Concerns vs Reality:
Prior to starting this course, I had several worries; how am I going to lesson plan? What if the students don’t like me? What if I don’t fit in with the department? I soon learnt these are all normal questions. For me, I had three major concerns regarding my confidence, organisation and time management. Throughout my training year I was taught how to overcome these fears, and it turns out my concerns were nothing like the reality of it.
Prior to starting this course, I had a number of worries. I was fresh out of university and starting my career as a secondary school teacher at the age of 21. This affected my confidence enormously. The thought of standing in front of a class knowing that I’m only a few years older than them felt terrifying. I believed the students would think I was a fraud. I constantly thought why would they listen to me? I’m a very young teacher, what authority do I have?
A Great Mentor
My brilliant phase A mentor taught me the classroom is your stage and the students are your audience. The students I teach are here to learn and be guided by me, they don’t care about my age or my lack of experience. The students want a teacher that cares about them, that will support them and create a safe learning environment. So, for those hour lessons I wasn’t Sammie the 21 year old who was completely lacking in confidence; I was Miss Hurst their super caring and supportive teacher. I will never forget my mentor’s words, ‘you fake it until you make it’. This is completely true, you create a different persona in the classroom, a better version of yourself that those students can trust. From here, my confidence grew and now I don’t feel as worried about this anymore. The reality is, if you’re resilient and don’t let your lack of confidence get the better of you, the challenges you face in the classroom will be that tiny bit easier.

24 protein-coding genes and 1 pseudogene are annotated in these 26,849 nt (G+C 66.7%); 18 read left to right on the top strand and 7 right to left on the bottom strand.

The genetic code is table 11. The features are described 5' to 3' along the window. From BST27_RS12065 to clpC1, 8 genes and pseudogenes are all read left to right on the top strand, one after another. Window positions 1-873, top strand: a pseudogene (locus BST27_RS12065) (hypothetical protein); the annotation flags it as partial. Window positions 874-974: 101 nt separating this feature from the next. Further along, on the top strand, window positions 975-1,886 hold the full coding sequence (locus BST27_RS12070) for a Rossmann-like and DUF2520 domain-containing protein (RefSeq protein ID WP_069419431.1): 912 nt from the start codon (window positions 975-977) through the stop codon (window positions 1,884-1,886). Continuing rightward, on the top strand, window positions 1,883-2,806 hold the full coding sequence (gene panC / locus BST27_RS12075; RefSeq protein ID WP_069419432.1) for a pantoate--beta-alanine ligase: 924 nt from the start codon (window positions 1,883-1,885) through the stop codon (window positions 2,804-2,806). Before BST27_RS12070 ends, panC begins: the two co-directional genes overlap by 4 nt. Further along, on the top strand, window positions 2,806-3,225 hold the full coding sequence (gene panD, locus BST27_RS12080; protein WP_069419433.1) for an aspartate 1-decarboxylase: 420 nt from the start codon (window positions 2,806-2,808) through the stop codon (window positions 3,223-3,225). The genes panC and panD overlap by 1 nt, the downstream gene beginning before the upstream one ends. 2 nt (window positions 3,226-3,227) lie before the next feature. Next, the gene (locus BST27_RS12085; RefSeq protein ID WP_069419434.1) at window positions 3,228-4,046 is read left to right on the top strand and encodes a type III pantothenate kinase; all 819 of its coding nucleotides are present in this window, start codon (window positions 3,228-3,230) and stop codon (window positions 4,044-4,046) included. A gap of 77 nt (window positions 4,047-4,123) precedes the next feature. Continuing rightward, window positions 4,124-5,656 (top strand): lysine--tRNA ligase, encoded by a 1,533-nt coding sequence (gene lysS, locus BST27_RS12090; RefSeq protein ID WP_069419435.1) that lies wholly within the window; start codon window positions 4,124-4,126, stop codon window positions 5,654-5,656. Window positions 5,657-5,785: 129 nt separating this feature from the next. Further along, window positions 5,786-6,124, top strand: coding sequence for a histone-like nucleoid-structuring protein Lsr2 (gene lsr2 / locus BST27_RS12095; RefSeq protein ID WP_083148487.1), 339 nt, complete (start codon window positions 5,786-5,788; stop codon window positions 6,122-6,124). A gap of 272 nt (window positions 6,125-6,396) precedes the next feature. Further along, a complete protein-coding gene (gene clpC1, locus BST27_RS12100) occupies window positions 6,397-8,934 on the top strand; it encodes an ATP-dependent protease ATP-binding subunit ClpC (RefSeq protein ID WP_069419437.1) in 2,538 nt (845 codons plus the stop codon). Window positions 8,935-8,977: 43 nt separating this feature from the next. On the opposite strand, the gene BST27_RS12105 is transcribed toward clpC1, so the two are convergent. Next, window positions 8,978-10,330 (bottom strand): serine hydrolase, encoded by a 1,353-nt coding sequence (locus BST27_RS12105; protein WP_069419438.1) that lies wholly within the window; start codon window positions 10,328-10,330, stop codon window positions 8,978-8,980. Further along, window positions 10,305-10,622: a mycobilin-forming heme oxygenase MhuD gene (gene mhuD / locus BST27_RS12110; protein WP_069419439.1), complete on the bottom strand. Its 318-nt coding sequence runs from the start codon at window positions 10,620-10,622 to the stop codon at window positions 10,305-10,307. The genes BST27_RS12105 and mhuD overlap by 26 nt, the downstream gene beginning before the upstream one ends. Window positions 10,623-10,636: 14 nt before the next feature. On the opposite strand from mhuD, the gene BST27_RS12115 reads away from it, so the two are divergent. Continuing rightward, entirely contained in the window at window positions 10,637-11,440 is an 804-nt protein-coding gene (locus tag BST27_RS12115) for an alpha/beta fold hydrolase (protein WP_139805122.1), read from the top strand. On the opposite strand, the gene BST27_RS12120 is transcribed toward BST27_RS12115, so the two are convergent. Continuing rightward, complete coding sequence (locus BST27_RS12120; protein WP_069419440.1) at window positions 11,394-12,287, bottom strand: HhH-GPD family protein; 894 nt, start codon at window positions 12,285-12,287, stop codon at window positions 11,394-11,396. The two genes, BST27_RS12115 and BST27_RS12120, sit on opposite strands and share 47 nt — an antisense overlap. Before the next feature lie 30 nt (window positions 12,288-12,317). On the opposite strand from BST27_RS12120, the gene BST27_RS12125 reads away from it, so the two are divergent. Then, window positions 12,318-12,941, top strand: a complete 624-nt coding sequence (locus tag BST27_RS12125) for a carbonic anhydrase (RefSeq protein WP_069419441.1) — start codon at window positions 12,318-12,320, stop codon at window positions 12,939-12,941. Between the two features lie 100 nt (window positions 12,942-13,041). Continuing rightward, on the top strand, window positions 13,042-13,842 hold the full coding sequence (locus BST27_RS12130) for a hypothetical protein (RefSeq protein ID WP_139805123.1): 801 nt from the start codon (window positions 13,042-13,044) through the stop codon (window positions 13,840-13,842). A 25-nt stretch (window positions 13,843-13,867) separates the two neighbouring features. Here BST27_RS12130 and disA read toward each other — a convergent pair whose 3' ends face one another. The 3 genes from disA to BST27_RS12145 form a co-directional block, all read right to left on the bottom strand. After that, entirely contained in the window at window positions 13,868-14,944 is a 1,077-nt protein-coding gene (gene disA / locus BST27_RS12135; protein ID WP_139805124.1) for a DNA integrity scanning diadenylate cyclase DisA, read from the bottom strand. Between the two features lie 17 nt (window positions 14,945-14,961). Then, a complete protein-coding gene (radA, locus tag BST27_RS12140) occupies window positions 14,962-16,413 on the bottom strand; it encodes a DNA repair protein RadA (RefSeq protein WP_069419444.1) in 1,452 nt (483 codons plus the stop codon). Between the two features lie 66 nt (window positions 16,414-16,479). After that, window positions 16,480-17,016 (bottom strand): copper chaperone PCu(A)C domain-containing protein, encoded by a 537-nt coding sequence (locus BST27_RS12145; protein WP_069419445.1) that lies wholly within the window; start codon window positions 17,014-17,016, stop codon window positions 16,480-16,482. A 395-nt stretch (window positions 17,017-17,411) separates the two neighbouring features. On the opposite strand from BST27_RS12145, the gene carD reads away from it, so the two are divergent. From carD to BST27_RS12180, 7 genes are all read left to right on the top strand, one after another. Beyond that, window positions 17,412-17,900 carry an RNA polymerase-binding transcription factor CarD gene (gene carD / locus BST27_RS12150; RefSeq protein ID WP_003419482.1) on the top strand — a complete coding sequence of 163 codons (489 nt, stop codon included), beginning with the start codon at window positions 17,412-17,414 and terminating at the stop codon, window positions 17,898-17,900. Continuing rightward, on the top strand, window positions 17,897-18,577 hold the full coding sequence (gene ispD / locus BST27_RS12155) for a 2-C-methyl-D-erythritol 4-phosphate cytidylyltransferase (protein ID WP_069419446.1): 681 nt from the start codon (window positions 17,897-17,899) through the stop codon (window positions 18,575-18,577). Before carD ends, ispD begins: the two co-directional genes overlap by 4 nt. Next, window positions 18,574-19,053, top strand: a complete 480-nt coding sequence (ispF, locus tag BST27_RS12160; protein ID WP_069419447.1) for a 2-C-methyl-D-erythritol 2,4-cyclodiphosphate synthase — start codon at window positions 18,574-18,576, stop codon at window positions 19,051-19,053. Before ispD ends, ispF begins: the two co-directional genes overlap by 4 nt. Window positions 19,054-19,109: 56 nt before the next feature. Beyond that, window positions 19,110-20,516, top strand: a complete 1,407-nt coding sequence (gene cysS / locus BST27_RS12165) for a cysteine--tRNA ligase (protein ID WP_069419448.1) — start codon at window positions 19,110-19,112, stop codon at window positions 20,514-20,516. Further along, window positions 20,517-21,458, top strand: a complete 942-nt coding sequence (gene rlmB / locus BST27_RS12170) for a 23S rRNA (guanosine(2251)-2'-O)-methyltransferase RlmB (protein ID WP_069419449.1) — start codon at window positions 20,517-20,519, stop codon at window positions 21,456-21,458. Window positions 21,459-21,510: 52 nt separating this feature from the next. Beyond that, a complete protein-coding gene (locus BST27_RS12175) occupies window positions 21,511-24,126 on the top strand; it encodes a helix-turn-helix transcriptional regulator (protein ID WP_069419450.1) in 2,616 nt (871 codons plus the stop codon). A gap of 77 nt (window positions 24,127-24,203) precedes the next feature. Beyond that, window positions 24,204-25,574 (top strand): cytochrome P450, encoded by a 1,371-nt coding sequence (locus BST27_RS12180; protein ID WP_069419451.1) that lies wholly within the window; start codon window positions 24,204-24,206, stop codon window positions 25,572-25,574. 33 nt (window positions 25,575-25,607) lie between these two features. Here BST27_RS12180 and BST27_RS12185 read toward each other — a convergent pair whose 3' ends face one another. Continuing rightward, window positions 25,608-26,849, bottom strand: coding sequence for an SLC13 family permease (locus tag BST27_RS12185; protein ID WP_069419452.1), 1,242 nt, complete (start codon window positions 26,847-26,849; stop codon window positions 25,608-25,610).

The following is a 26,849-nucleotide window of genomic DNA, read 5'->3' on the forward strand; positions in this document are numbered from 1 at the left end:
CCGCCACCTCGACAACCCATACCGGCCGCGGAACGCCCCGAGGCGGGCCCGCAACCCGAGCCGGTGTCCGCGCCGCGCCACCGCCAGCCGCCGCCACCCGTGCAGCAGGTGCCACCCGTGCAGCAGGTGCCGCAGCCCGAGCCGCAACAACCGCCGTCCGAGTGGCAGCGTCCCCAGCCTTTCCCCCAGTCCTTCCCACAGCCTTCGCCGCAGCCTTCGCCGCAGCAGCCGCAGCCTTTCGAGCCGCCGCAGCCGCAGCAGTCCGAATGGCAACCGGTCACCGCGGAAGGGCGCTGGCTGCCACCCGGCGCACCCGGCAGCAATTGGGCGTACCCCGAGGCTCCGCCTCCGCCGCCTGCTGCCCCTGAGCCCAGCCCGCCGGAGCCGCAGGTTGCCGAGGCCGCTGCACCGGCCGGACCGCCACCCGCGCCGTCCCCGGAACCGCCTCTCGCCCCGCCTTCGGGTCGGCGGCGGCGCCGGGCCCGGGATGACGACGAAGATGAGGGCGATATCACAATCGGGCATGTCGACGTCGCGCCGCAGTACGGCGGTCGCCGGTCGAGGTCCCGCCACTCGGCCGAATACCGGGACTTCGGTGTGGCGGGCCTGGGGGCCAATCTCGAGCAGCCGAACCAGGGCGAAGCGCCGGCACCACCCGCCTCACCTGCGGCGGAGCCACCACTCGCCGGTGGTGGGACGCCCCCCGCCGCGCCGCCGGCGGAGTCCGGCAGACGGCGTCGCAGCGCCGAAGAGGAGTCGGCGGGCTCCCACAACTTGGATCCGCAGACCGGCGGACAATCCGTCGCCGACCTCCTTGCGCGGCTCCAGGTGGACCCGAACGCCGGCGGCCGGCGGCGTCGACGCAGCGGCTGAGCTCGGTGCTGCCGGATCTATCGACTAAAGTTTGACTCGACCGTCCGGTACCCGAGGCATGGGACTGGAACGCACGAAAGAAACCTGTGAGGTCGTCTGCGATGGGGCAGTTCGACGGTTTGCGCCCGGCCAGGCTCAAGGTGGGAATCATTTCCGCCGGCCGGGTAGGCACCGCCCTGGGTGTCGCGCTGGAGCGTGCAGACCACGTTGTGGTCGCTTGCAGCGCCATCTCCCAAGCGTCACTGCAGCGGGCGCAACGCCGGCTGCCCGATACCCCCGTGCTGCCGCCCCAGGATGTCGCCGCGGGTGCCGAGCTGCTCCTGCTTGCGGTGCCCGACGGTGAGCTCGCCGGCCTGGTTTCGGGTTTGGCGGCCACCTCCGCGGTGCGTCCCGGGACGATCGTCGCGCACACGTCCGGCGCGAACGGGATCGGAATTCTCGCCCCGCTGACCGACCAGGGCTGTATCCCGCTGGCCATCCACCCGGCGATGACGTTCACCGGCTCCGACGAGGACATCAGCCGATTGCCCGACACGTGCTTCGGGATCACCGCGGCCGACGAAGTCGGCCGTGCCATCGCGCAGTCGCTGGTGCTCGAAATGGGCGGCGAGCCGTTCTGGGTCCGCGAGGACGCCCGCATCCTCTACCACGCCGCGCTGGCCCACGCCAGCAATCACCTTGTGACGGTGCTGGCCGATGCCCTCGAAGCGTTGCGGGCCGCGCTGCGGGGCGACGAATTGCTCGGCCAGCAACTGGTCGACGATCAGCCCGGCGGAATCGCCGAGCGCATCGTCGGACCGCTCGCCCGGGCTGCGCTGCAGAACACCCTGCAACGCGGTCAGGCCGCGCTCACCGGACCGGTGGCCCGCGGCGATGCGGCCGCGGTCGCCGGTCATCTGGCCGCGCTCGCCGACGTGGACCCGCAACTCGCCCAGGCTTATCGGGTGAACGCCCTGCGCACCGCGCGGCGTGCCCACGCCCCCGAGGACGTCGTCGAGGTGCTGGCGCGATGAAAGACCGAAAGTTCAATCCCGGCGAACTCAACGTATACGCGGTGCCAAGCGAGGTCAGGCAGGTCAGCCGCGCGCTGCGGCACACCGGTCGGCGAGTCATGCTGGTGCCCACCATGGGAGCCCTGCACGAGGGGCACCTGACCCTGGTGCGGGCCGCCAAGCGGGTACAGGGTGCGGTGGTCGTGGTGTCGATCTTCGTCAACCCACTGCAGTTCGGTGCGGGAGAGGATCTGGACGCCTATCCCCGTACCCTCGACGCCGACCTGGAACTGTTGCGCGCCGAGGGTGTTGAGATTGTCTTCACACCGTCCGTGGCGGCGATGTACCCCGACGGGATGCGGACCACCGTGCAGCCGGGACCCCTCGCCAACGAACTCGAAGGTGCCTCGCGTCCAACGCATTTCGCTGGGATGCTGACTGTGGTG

Organisation and Time Management
Self-organisation is extremely important in the classroom. But you also need to be able to organise your students and your classroom. This allows the lesson to run in a smoother and calmer fashion. If you’re fully prepared then the students are engaged quicker and there should hopefully be fewer behavioural issues.
Although, when I first thought about organisation, I thought it meant I had to be perfect and everything I was going to do had to be planned meticulously. But I’m forgetful, I have never been good with organisation and organisation is extremely time consuming, so I thought this was going to be impossible. How was I supposed to organise so many different deadlines, lesson plans and marking? This had a negative impact on my first few weeks of teaching. My lessons didn’t have a swift start, so my students were disruptive as they had lost focus; activities lacked fluidity and not all of the students could access the learning.
However, this soon got easier, as time went on I found strategies that benefitted me and helped my self-organisation. For example:
- I carried a memory stick on my lanyard that contained all my lessons for that day. This was useful if I had lessons in different rooms.
- I had a daily to do list, that had achievable goals on that needed to be completed.
- I had a timetable and a diary to hand at all times, this allowed me to plan my time effectively. I had allocated slots for when I was to plan lessons, build evidence and complete deadlines. This was really helpful.
The reality is, with time and more practice you become better at organisation. Don’t expect for it to come naturally. It’s something we learn. Nobody’s perfect and were not always going to get it right. But having strategies that will help you will be a huge asset.
Your fears are completely normal
All your worries about becoming a teacher are understandable, everyone has the same feeling. But with the help of SCITT, your mentors and colleagues, you are soon able to tackle these concerns you once had, and grow to become the best teacher you can be.
Sammie, Trainee English Teacher
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